Eagles news: Quez Watkins earns unfavorable mention

Quez Watkins #16, Philadelphia Eagles (Photo by Scott Taetsch/Getty Images)
Quez Watkins #16, Philadelphia Eagles (Photo by Scott Taetsch/Getty Images) /

As much as we love to hold the Philadelphia Eagles, Howie Roseman, the coaches, players, and everyone else associated with the franchise accountable, we have to give credit when it’s due. Quez Watkins deserves a little of both.

Admittedly, our jury is still in deliberation and trying to come up with a ruling. At times, the former Southern Miss star makes us want to stand up and cheer.

That bomb from Jalen Hurts versus the Minnesota Vikings was a thing of beauty. He also came up with that TD catch versus the Indianapolis Colts when Philly truly needed something good to happen in a game that shouldn’t have been as close as it was. We love that Quez, but it appears that Strange Case of Dr. Jekyll and Mr. Hyde isn’t a work of fiction so much as it is a perfect description of the guy who wears the number 16 jersey.

As good as Quez can be, he can also do things that make us want to throw things at our expensive televisions. Look no further than his effort (or lack thereof) when Dallas Cowboys safety Jayron Kearse wrestled one away from him on Christmas Eve or that huge miscue in the Super Bowl.

Trust us on this one. If you’re a little disappointed, frustrated, or still uncertain about how you value him, you aren’t alone in your theory.

Eagles news: Quez Watkins lands on a list he probably wishes he wasn’t mentioned on.

While enjoying a little free time and combing through the literary offerings of a few publications we’re fans of, we landed on an intriguing read crafted by Bryan Knowles of Football Outsiders. Rather than discuss some of the great throws and snags we saw in 2022, he focused on the failed completions. Unfortunately, Quez Watkins and DeVonta Smith both earned a mention.

Some throws are off-target. Others are great efforts that can occasionally land in the stat book as drops. Either way, incompletions are incompletions.

Knowles takes us on a journey of a different sort with statistics both recent and current for quarterbacks and wide receivers. Surprisingly, only four wide receivers or tight ends collected more failed completions when targeted than DeVonta Smith. Who would have thunk?

No one should panic. We’re just sifting through some numbers here.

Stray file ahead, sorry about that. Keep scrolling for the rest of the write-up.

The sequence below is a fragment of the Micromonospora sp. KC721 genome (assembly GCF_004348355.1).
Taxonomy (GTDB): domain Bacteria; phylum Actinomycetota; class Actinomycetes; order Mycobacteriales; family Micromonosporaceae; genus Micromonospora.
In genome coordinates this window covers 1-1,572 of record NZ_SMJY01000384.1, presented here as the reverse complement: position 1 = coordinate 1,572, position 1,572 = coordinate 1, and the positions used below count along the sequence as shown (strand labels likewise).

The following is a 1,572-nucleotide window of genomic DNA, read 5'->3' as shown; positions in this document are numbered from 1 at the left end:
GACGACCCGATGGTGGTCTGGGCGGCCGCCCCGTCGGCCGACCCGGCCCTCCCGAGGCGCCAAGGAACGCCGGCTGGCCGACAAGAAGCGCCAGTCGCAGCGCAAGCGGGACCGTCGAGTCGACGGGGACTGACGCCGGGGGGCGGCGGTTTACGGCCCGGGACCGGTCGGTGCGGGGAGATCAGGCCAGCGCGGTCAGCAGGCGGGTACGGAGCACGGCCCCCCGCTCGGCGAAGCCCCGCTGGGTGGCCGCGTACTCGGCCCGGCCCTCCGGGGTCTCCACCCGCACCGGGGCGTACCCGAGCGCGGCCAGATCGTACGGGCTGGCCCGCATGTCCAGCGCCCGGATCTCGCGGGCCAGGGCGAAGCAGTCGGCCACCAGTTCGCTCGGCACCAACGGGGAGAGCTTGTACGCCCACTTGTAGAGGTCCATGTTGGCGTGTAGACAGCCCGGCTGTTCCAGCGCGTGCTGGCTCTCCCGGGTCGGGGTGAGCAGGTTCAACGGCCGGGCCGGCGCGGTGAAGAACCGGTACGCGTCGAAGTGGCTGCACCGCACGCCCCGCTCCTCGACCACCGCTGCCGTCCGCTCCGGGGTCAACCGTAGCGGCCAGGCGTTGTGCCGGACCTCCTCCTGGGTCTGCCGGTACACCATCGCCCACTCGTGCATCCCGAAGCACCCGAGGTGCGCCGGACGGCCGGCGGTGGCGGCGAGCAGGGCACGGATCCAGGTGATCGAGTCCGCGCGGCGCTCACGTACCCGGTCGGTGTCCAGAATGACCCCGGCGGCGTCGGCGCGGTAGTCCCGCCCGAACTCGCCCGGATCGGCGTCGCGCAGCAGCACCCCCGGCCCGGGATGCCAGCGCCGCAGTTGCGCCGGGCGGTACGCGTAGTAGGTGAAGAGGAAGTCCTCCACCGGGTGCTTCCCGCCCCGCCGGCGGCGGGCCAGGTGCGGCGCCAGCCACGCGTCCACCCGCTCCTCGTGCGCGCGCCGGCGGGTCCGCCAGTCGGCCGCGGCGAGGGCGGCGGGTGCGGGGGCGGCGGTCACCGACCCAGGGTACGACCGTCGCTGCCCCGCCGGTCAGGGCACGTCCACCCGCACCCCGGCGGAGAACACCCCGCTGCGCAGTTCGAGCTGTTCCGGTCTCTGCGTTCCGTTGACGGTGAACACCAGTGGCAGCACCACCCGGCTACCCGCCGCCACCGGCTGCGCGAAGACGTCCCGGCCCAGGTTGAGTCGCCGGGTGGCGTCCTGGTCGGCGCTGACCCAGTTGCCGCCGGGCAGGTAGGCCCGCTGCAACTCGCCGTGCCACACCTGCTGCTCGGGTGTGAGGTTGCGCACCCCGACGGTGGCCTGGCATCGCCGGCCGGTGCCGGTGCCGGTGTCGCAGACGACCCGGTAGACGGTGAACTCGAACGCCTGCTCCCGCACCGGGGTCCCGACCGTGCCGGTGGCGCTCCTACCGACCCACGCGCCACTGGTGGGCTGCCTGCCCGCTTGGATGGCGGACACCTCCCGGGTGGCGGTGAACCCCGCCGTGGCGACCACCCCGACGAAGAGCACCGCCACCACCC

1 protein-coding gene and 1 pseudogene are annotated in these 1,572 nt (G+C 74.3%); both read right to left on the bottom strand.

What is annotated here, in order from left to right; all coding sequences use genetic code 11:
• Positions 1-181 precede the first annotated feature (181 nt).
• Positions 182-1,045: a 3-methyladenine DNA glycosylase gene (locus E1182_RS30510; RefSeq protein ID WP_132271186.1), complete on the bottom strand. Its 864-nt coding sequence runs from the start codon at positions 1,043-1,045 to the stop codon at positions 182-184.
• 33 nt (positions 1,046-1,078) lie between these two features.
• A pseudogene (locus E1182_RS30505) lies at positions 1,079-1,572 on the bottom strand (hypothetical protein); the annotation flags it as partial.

According to Knowles, the Slim Reaper was on the receiving end of 23 failed receptions. That ties him with Justin Jefferson. T.J. Hockenson topped the list with 25. Greg Dortch, Tyreek Hill, and Michael Pittman notched 24.

Quez lands on another list, the highest failed reception rate. His 42.4% failed completion rate ranks second in the entire NFL behind Greg Dortch (46.2%). Watkins was targeted 51 times and gathered 33 receptions. Football Outsiders credits him with 14 failed receptions.

While it may seem like we’re giving DeVonta a pass and unfairly condemning Quez, a few things must be acknowledged. Smith has already established himself as one of pro football’s great young wideouts. Watkins has some work to do on that front. Also, DeVonta also lines up versus one of the opposing defense’s top cover guys weekly. Quez, at best, will draw coverage from the third corner. All of that factors in.

The truth about Quez is there are a lot of positives. He’s a burner. Daniel Jeremiah once described his college tape stating he looks like “a speed boat pulling away from canoes”. Unfortunately, there’s a lot of work to do if he’s going to become a complete receiver, and some wonder if he has already shown us all that he is capable of.

Something else about Quez that we enjoy is his humility. He’s focused. He’s still learning, and he’s never attempted to avoid accountability. Upon returning to the NovaCare Complex to clean out their lockers, Watkins was the ultimate professional.

He answered every question. He admitted that there were areas in which he needs to improve, and that type of self-awareness is important. We see no reason why he won’t get the job done moving forward if he continues to apply himself.

In short, sure, we’d like to see Quez’s reception total rise. A decrease in the failed reception rate percentage would be nice too, but again, Watkins already knows that.

He still has support. He knows there are doubters. We’re pulling for him. Year four is going to be a big year, and though the former sixth-rounder isn’t assured of anything, we know he can provide some big plays when he puts it all together.